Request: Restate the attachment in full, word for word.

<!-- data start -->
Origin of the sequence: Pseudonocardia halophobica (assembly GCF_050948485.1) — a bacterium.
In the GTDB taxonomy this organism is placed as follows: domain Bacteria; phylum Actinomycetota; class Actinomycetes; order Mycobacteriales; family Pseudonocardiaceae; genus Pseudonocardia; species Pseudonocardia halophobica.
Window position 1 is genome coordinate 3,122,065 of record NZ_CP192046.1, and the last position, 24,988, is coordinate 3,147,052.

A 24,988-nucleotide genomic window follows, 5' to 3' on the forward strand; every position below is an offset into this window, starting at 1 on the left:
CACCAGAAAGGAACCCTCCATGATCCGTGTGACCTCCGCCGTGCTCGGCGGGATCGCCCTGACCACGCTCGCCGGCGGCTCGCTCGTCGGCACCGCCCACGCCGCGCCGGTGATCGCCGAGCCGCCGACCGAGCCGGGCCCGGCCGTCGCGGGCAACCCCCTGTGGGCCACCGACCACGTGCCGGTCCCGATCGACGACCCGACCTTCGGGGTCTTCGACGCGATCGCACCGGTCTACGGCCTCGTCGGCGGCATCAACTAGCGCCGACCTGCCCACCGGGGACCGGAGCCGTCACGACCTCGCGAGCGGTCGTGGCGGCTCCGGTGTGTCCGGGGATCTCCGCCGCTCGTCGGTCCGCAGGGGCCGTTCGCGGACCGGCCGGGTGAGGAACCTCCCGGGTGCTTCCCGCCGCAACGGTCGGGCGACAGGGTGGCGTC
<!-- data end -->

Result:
Origin of the sequence: Pseudonocardia halophobica (assembly GCF_050948485.1) — a bacterium.
In the GTDB taxonomy this organism is placed as follows: domain Bacteria; phylum Actinomycetota; class Actinomycetes; order Mycobacteriales; family Pseudonocardiaceae; genus Pseudonocardia; species Pseudonocardia halophobica.
Window position 1 is genome coordinate 3,122,065 of record NZ_CP192046.1, and the last position, 24,988, is coordinate 3,147,052.

A 24,988-nucleotide genomic window follows, 5' to 3' on the forward strand; every position below is an offset into this window, starting at 1 on the left:
CACCAGAAAGGAACCCTCCATGATCCGTGTGACCTCCGCCGTGCTCGGCGGGATCGCCCTGACCACGCTCGCCGGCGGCTCGCTCGTCGGCACCGCCCACGCCGCGCCGGTGATCGCCGAGCCGCCGACCGAGCCGGGCCCGGCCGTCGCGGGCAACCCCCTGTGGGCCACCGACCACGTGCCGGTCCCGATCGACGACCCGACCTTCGGGGTCTTCGACGCGATCGCACCGGTCTACGGCCTCGTCGGCGGCATCAACTAGCGCCGACCTGCCCACCGGGGACCGGAGCCGTCACGACCTCGCGAGCGGTCGTGGCGGCTCCGGTGTGTCCGGGGATCTCCGCCGCTCGTCGGTCCGCAGGGGCCGTTCGCGGACCGGCCGGGTGAGGAACCTCCCGGGTGCTTCCCGCCGCAACGGTCGGGCGACAGGGTGGCGTC